“Afternoons of boating and licorice with your parents? Right?” he asked.
Her mouth dropped open. How did he know that?
He slurped from his cup. “Go ahead, take a sip. My folks gave me the same reward for taking my kid sister along on bicycle rides.”
Forgetting all about the tea, she asked, “How do you know my childhood memory?”
“Taste it.” His lips curled into a sly grin as he took another gulp.
She cautiously took a tiny sip, just enough to wet her lips and the tip of her tongue. The flavor flooded her mouth, and her mind swam with wonderful memories. The taste transformed into that of gigantic popcorn balls the sheriff’s wife down the street made for Halloween trick-or-treaters, accompanied by images of Lyra’s costume—a red, fringed gypsy skirt borrowed from Mom. Next came a pumpkin flavor and vision of holding a cold piece of “punky-pie” in her five-year-old hand. Another swallow returned her experience back to anise. “What is this? How did you know?”
“Let me introduce myself.” His grin spread into a smile as his eyes met hers. He took a step closer. “I’m Cullen, Cullen Drake, and I know many things. What I don’t know is what sort of books you like to read.”
His keen interest caused heat to rise in her cheeks. “Well, actually I have several favorites, all fantasy and magical realism. You have a number of authors I like in this section.” She turned to refer to the shelves behind her, but found non-fiction hunting guides instead. “This case held classic fantasy a moment ago!”
Cullen put down his cup. “It moved. It’s over here, and I have just what you want.” He slid an old-fashioned library ladder along its track, set the locking device, and climbed straight up to the top shelf.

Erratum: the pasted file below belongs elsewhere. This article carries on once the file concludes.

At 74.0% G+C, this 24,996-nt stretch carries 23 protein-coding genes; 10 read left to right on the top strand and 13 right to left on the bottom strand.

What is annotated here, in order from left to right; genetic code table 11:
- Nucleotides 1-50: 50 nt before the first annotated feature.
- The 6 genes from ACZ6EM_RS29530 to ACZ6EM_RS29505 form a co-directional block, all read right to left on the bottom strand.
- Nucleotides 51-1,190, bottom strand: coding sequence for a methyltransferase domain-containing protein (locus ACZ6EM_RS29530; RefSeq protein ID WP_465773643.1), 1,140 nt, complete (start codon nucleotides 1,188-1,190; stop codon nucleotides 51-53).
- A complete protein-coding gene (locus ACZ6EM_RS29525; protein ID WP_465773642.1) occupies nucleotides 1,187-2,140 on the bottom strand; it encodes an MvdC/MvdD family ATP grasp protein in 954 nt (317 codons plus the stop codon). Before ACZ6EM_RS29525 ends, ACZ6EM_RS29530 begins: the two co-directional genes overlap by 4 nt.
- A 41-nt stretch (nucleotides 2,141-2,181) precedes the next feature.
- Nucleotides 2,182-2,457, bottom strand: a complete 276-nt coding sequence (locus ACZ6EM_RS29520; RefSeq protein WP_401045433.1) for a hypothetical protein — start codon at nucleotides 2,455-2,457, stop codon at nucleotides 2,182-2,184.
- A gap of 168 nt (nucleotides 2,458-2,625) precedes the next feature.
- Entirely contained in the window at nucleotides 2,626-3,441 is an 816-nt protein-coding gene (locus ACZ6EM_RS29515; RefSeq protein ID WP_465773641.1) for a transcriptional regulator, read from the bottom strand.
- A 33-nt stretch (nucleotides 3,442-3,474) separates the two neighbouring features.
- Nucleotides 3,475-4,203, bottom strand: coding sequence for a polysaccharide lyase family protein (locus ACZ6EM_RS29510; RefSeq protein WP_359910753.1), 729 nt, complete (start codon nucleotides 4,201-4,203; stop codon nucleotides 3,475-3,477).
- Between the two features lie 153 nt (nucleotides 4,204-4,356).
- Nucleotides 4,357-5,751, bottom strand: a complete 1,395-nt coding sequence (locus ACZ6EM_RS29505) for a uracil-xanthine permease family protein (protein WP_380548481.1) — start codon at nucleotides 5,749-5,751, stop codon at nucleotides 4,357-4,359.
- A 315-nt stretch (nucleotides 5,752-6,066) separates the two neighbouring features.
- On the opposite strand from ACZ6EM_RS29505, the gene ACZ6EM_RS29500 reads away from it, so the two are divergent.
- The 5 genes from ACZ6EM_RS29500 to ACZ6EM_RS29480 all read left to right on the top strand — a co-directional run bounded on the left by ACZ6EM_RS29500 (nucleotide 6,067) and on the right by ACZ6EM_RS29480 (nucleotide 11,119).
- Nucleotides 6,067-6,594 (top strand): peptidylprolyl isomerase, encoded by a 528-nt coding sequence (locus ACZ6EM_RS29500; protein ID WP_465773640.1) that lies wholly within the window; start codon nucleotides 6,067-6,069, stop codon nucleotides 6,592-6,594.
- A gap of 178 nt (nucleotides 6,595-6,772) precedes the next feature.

Lyra followed, walking between four comfortable leather club chairs grouped on a Persian rug. A portrait of a young girl and a man wearing a cloak caught her attention. Something seemed familiar in the child’s smile.
The noise of books sliding on shelves distracted her. She moved to the base of his ladder and glanced up. The ceiling of embossed tin panels decorated with Victorian teardrop chandeliers and paper Chinese dragons made a unique combination, to be sure.
But Lyra was more curious about the strange happenings in the store and its owner. He was certainly odd, although not the bookish, geeky sort who usually ran bookshops she frequented. He had an athletic frame and strong legs.
“Can’t find it!” he exclaimed and quickly descended. His brow furrowed, he dusted off his hands on his shorts. “I’ve got to find that volume for you. If you don’t mind me saying, there’s a sadness about you. The book will make you happier than you’ve been since those days of licorice shoe strings.”